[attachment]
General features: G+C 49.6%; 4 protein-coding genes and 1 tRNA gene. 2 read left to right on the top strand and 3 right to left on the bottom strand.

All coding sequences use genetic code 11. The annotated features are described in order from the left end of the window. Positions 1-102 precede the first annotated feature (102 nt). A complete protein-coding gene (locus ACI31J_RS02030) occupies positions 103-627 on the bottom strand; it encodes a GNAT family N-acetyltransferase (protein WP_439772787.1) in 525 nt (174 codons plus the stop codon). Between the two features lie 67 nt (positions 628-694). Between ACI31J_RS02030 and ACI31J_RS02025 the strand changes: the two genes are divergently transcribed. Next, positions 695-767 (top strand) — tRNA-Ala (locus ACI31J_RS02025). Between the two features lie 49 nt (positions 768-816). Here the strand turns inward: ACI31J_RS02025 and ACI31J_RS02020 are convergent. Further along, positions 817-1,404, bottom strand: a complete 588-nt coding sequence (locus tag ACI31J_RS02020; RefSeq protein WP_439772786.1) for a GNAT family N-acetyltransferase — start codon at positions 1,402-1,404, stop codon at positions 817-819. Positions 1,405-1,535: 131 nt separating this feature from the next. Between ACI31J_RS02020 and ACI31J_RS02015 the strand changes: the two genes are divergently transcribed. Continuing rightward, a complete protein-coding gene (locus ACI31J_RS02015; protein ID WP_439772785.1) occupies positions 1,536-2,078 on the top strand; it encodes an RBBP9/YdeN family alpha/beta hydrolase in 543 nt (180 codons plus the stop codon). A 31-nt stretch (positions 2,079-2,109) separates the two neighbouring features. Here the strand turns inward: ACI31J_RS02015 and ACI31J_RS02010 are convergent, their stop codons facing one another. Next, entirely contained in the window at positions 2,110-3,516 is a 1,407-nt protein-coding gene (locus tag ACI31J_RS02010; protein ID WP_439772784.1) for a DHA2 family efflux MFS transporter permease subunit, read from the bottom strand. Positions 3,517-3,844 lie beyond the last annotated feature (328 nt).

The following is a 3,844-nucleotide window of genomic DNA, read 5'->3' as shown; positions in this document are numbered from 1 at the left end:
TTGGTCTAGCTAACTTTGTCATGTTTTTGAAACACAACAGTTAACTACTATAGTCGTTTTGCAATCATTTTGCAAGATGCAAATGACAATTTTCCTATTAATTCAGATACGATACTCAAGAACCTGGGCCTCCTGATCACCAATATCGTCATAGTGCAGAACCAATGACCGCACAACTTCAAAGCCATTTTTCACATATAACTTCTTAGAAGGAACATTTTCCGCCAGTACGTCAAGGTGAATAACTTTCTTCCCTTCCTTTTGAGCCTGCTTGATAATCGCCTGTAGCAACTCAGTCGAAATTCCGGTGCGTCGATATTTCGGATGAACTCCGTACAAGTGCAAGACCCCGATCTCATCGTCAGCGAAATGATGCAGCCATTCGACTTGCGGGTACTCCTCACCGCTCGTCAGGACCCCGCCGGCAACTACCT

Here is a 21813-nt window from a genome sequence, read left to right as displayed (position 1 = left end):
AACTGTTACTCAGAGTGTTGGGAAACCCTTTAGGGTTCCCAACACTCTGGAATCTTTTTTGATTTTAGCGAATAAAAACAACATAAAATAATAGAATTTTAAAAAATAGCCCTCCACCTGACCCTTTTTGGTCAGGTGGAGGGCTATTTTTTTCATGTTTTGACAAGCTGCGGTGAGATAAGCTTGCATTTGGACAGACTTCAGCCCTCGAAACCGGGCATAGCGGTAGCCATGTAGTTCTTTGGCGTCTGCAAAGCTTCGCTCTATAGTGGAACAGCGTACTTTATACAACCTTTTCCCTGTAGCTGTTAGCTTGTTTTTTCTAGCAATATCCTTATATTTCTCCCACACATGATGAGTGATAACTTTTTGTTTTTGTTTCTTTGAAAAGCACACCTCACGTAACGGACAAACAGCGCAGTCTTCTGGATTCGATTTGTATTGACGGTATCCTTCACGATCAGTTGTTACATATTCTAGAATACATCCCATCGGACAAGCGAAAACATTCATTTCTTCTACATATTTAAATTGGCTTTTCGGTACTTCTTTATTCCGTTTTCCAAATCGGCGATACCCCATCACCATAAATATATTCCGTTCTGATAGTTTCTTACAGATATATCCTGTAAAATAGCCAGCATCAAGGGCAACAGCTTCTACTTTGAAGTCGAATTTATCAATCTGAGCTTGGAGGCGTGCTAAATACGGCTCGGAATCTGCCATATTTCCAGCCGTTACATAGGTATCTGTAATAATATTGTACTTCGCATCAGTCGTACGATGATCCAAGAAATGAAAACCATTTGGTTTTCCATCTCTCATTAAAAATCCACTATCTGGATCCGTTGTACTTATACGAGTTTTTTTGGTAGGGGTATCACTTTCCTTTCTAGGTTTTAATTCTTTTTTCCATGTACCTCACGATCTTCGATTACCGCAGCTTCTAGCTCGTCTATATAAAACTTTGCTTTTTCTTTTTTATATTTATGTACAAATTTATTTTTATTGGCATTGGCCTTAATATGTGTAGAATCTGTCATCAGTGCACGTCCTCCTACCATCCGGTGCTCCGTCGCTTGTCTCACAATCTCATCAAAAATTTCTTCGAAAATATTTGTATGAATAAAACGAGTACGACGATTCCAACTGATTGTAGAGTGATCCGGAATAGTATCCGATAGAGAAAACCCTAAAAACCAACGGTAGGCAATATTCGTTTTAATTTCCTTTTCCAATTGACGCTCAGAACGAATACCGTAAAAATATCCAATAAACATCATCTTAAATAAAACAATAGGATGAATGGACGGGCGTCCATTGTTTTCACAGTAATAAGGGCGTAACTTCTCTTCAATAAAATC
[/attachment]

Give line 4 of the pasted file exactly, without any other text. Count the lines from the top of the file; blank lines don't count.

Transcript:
TTGGTCTAGCTAACTTTGTCATGTTTTTGAAACACAACAGTTAACTACTATAGTCGTTTTGCAATCATTTTGCAAGATGCAAATGACAATTTTCCTATTAATTCAGATACGATACTCAAGAACCTGGGCCTCCTGATCACCAATATCGTCATAGTGCAGAACCAATGACCGCACAACTTCAAAGCCATTTTTCACATATAACTTCTTAGAAGGAACATTTTCCGCCAGTACGTCAAGGTGAATAACTTTCTTCCCTTCCTTTTGAGCCTGCTTGATAATCGCCTGTAGCAACTCAGTCGAAATTCCGGTGCGTCGATATTTCGGATGAACTCCGTACAAGTGCAAGACCCCGATCTCATCGTCAGCGAAATGATGCAGCCATTCGACTTGCGGGTACTCCTCACCGCTCGTCAGGACCCCGCCGGCAACTACCT